Financial markets in the Middle East have buzzed with activity since the beginning of Western civilization, but yet, the region that gave the world the basis of modern commerce has been relative latecomer to global financial markets. Market finance is under-developed and not sophisticated, even in countries with abundant liquidities. Financial markets have developed slowly in the absence of risk coverage instruments needs because MENA economies have very limited resources and exports diversification and because firms are usually family-own and the public sector dominates.

Private equity emerges in MENA countries, as well as business angels and venture capitalists, targeting the biggest companies.

Despite the interest in the SME sector, lending volumes are still not very impressive.  

There are significant differences between the two main sub-regions and individual countries. The share of SME lending in total lending is only 8 percent, of which 2 percent in the GCC (Gulf Cooperation Council) countries, and 13 percent in the non-GCC countries. The low share of SME lending in the GCC reflects largely the characteristics of concentrated oil economies. The share of SME lending in the non-GCC is higher, but still lower than the shares of SME lending in developing and developed countries (Beck, Demirguc-Kunt, and Peria (2008b)). Most importantly, the shares of SME lending in total lending in both the GCC and non-GCC regions are substantially below the banks own long-run targets, also suggesting substantial room for further lending to SMEs. In the case of non-GCC countries, three sub-groups can be identified: a first group with SME lending below 10% of total lending (Syria, Egypt), an intermediate group with SME lending between 10%-15% of total lending (Palestine, Jordan), and a third group with SME loans between 15%-24% of total loans (Tunisia, Lebanon, Yemen, and Morocco).

 Both GCC and non-GCC countries offer deposits and cash management, loans, overdraft facilities, trade finance, leasing, payments & transfers, insurance and technical assistance. However, technological and innovative investments supported the increase in households deposit collection : ATMs – 92% of GCC banks and 78% of non-GCC banks – point of sale networks – 58% of GCC banks and 28% of non-GCC banks – internet – 88% of GCC banks and 58% of non-GCC banks – or mobile – 75% of GCC banks and 45% of non-GCC banks.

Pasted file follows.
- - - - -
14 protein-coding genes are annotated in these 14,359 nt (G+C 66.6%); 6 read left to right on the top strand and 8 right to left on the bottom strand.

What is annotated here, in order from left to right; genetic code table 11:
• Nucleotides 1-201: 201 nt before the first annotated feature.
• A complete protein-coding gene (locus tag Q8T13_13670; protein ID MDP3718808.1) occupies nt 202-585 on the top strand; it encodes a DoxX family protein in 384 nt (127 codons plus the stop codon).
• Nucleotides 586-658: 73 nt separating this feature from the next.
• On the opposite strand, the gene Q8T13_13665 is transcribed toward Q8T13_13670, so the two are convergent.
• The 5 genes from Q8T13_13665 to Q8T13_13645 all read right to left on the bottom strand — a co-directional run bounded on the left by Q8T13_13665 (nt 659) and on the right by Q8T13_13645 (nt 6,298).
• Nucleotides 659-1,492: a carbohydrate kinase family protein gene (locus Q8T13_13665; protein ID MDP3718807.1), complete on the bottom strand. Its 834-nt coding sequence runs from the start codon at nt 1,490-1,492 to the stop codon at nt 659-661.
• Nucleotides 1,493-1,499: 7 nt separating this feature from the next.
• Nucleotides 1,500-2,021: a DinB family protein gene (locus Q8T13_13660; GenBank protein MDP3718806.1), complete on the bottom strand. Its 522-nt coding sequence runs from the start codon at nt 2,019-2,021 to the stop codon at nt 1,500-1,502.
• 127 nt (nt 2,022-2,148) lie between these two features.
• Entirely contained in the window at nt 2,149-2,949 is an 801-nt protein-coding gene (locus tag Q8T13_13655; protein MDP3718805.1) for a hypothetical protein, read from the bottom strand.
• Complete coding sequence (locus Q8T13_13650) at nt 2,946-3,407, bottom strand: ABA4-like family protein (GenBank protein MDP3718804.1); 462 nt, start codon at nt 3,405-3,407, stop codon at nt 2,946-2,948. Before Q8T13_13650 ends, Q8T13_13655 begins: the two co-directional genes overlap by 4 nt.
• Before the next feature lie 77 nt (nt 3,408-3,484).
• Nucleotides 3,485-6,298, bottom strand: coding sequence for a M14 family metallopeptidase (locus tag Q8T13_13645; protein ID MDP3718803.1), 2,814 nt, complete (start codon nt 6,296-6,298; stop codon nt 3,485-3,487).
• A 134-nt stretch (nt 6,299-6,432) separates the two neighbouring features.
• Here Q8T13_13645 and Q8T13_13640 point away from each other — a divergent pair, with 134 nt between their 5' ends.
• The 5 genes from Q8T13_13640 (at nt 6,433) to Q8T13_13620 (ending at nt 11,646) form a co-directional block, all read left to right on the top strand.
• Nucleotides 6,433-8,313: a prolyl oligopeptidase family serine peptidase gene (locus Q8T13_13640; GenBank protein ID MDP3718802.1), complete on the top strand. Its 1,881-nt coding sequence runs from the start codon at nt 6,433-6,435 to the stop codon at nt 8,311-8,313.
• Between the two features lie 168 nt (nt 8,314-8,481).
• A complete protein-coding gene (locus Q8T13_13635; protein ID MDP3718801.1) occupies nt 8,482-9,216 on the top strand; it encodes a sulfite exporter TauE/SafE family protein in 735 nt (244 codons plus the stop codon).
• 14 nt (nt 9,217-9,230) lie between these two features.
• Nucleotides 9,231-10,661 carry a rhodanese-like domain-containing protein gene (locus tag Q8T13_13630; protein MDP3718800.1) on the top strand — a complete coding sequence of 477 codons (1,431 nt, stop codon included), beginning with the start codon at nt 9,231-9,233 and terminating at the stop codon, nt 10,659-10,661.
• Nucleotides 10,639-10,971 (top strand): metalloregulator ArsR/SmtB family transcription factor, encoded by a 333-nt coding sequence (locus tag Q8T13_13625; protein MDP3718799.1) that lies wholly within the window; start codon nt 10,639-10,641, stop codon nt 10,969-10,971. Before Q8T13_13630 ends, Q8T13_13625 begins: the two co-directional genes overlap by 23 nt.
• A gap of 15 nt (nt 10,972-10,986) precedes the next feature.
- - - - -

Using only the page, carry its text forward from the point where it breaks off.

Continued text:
The significant rise of oil prices provided abundant liquidity to be invested in the banking sector, as well as credit growth with positive externalities on equity markets and the real economy. 

In the World Bank’s Enterprise Surveys, the MENA region has the lowest percentage of firms with credit lines or loans from financial institutions, at 25.07%, compared to 56.92% for Eastern Europe and Central Asia, or 45.02% for South Asia (Alvarez de la Campa, 2011)[6]. Based on the same study, 16.4% of firms in MENA using banks to finance investment, the lowest compared to other regions (34.18% in the OECD) and on average “34% of firms identified access to finance as major constraint to economic activities”. The constraint may be higher (Algeria, 50% and Lebanon, 42%) or lower (Oman, 25%). This adds to the inefficiencies of the banking sector in the MENA region and its unsuitability to well finance the economic development. 

Responsibilities shared

Regarding SMEs’ funding, banks can nevertheless intervene only on what is within their domain of duty and responsibility. They can for example neither influence the cost of borrowed funds on interbank markets, nor change the regulatory framework (which imposes the type of collateral the loans are secured with for example), nor influence the quality of the business model of a entrepreneurial project. The banking sector is able to tackle and change some of the problems, but not all.

 Causes and responsibilities are thus shared by several stakeholders: banks, regulators, professional organizations and entrepreneurs themselves. Some problems are specifically found in MENA countries, where flaws and gaps in the legal, institutional, and regulatory environment represent further disincentives to banks and financial institutions to undertake SME lending. 

 First, SMEs in MENA countries as well as in other emerging markets typically lack acceptable forms of collateral to secure bank loans; and banks do ask for collateral more than anywhere else. Second, weak legal systems often prevalent and the corresponding weak enforcement of claims against borrowers inhibit banks from lending. Third, SMEs often shun the formal economic and regulatory framework and operate in the informal economy (ILO, 2007). Fourth, high rates of taxation, complex tax regimes, and regulations that seriously increase the cost of doing business (e.g., complex business registration processes) do not encourage the use of formal financial markets.